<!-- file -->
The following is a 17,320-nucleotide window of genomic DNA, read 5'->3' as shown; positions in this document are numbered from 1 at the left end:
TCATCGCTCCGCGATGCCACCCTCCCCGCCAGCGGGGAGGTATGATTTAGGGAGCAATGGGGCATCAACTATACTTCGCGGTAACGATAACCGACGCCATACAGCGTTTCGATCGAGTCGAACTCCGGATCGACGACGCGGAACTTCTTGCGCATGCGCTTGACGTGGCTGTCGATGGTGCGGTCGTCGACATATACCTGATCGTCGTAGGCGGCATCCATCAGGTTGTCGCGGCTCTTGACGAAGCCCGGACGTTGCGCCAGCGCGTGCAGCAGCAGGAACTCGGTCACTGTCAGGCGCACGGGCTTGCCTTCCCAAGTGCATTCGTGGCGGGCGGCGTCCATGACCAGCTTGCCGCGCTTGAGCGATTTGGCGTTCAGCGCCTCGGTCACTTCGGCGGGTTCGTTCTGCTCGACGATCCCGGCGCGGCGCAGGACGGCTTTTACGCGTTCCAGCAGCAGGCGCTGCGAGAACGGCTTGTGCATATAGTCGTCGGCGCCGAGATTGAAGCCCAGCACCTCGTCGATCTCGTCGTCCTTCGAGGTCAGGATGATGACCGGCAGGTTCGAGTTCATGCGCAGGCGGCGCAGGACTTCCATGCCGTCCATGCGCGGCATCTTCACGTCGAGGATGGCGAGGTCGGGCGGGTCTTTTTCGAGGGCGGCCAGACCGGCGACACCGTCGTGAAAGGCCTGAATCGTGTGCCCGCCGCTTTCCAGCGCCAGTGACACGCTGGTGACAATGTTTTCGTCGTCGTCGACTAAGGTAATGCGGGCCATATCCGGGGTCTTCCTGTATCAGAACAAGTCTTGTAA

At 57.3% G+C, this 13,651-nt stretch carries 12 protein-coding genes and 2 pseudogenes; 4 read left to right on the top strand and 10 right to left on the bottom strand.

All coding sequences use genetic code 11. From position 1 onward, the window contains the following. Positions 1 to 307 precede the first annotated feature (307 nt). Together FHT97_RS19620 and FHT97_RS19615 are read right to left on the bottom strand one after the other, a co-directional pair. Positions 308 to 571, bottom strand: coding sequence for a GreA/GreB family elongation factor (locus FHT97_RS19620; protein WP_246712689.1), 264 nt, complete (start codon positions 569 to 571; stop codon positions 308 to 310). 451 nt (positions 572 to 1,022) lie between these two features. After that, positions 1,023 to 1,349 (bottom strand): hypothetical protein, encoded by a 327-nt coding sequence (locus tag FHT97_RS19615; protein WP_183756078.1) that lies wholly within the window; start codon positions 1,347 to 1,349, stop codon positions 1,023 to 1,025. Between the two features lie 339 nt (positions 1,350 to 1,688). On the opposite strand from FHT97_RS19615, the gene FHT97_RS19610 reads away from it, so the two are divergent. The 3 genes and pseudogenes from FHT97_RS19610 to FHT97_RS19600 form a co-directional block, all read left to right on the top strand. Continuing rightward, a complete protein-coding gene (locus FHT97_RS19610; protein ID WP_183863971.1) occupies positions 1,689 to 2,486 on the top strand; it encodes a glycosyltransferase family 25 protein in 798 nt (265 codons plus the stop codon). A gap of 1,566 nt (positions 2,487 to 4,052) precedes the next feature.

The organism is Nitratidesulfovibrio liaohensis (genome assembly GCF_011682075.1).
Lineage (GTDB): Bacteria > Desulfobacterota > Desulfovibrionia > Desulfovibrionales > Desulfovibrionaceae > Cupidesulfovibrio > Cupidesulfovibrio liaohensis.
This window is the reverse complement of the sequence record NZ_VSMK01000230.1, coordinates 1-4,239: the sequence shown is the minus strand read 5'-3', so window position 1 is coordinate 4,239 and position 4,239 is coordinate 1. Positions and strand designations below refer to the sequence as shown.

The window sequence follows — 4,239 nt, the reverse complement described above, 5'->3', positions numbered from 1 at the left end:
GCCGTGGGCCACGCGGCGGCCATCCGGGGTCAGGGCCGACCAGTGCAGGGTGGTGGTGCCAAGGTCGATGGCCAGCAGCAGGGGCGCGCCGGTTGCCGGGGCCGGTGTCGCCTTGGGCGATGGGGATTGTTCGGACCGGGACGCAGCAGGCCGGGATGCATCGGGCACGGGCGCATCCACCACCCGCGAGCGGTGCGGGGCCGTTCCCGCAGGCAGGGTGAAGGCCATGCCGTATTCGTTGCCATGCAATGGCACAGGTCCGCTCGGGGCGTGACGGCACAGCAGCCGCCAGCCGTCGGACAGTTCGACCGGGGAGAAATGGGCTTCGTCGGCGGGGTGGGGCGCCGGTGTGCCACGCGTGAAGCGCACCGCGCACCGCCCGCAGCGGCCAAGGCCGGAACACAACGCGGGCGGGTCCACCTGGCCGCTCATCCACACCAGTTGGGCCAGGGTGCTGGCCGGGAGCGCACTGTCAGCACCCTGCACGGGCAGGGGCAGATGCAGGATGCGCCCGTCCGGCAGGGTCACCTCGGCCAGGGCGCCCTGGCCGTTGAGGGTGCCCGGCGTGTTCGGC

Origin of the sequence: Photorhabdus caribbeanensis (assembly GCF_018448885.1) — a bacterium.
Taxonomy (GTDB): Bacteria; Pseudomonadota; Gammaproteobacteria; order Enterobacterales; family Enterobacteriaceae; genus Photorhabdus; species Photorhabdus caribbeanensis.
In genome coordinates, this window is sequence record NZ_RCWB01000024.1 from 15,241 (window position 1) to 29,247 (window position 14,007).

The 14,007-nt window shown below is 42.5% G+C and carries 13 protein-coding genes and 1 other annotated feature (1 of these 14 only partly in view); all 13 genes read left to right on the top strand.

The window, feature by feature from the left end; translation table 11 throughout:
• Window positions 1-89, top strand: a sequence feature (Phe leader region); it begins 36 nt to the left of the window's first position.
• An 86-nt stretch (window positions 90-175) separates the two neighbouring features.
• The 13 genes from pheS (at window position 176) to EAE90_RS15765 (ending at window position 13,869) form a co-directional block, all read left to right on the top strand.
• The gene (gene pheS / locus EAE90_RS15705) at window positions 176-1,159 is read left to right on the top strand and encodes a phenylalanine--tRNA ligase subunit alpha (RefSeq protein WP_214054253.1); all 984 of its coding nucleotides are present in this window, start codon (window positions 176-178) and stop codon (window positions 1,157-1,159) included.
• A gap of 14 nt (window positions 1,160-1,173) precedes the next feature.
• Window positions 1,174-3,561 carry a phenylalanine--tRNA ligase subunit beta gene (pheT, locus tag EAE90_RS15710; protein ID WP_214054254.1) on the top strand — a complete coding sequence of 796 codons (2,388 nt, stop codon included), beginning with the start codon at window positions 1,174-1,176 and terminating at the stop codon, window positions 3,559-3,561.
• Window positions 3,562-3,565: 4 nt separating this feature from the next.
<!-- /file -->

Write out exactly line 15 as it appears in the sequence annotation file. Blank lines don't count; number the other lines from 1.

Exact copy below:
• Window positions 1-89, top strand: a sequence feature (Phe leader region); it begins 36 nt to the left of the window's first position.